BrickLink is the best resource for scoping out parts, minifigures and sets from any point in LEGO’s history. It can be a little tricky to navigate on your first visit or two, but there’s no doubt that the site offers the best deals on the web for complete, retired LEGO sets. Their site also has a function built in for mapping out what different sets’ value has been over time, which allows you to see if you’re paying a fair price or not. Even if you’re not buying from BrickLink, using their tools for mapping value is a great resource for valuing your current collection or assessing deals you find elsewhere.

2.) eBay

eBay: the garage sale of the internet. When it comes to buying retired sets, eBay is my go-to. It’s safe, it’s convenient, and frankly, I find the best online deals there when I put my nose to the ground and hunt hard. I like that eBay allows you to set up notifications for when new products are added; I’ve snagged some great deals using this feature. Using eBay’s “sold” feature is another great tool to compare prices of recently sold products, so all-in-all eBay is a tried and true tool for any collector.

3.) Facebook Marketplace

As inconsistent as it can be, I’ve found my best deals ever using Facebook Marketplace. In this scenario, you can often find people who are looking to sell their entire collection at once, or people who are selling more obscure things like promotional displays and original LEGO set boxes—which are hard to ship. The great thing about Marketplace, too, is that being able to see the person’s profile, set a safe place to meet and the ability to pay through the app all allow for safe transactions for both the buyer and the seller. I’ve always enjoyed hunting on Facebook Marketplace, but it requires a lot of dedication, refreshing your page and follow-up compared to the other methods I’ve suggested.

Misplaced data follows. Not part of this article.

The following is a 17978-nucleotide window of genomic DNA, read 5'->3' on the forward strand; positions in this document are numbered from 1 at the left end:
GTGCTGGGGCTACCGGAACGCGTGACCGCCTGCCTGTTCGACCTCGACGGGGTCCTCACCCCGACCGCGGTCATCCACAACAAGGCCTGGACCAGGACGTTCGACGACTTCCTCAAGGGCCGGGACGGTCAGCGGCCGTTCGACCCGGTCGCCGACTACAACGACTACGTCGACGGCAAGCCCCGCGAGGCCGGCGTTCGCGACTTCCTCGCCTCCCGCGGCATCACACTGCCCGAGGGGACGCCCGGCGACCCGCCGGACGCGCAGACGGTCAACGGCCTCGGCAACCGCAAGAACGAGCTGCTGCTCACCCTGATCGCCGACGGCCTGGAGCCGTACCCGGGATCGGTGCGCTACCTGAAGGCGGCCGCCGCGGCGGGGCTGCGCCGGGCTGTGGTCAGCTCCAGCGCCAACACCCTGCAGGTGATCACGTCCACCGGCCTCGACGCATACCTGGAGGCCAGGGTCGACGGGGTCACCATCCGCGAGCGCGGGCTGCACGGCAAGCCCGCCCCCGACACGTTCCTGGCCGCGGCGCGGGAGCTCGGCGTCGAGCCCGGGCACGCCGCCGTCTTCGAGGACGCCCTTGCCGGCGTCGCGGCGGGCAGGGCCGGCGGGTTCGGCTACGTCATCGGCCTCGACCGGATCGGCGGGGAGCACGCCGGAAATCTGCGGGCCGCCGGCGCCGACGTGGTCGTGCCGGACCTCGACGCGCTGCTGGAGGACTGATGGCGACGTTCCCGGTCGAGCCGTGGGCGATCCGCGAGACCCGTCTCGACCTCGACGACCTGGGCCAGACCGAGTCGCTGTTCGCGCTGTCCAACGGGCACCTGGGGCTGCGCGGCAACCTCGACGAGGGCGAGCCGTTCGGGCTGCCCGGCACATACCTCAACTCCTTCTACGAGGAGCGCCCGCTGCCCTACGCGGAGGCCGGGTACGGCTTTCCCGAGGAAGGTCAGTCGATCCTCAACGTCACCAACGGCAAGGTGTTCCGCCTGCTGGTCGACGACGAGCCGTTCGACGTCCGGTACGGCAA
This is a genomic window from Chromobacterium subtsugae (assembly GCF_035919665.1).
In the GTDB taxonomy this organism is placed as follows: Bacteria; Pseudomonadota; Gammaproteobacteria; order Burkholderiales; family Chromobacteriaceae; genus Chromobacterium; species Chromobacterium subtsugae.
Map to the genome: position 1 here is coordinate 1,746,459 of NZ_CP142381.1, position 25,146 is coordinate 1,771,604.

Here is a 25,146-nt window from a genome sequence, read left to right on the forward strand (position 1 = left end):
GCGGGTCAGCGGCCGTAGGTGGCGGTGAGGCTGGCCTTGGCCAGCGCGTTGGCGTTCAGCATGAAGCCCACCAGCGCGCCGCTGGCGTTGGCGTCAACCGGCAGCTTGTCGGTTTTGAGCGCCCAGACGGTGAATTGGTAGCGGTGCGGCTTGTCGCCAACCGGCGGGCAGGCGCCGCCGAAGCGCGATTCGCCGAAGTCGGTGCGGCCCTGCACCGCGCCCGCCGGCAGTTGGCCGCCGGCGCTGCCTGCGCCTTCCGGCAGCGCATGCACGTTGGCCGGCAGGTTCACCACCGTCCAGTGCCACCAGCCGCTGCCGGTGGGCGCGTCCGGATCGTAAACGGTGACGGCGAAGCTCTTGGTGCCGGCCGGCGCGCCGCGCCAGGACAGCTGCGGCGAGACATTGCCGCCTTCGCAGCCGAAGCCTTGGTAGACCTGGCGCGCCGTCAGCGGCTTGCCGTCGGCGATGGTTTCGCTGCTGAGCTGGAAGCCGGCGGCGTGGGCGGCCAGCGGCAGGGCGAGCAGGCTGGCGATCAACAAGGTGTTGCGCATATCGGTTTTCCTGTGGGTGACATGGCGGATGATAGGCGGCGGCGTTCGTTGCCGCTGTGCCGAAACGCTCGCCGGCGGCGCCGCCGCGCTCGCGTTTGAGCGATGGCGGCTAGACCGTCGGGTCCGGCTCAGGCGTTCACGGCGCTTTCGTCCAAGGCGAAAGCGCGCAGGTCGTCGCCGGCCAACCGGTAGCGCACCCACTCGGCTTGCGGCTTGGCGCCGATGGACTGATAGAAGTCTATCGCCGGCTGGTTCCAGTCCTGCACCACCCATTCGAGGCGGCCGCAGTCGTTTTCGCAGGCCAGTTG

Regardless of how and where you buy your LEGO, I’m glad you’ve read far enough into this article to be taking the hobby seriously. It’s a fun, but expensive hobby, so shop smart and feel free to reach out to me on IG any time you’re looking for advice or guidance in your LEGO journey.

Build on! 

Grind Productivity

Unicorn Imani McGee-Stafford Explains How to Establish Your Authentic Brand

I haven’t perfected many things in life, but I do think I’ve come damn close to a few. These things include, but are not limited to, reaching things off the top shelf, making people laugh in the most uncomfortable of situations and presenting myself authentically to the outside world—sometimes to my detriment. Now understand, while I am no expert, I think my life may speak for itself on this one. So, let’s talk about authentic branding. 

First and foremost, I want you to think about these questions:

  • How do you want to be remembered when you die?
  • What is your purpose?
  • What are you passionate about?

These questions may seem dramatic in the context of talking about your brand, but just go with me.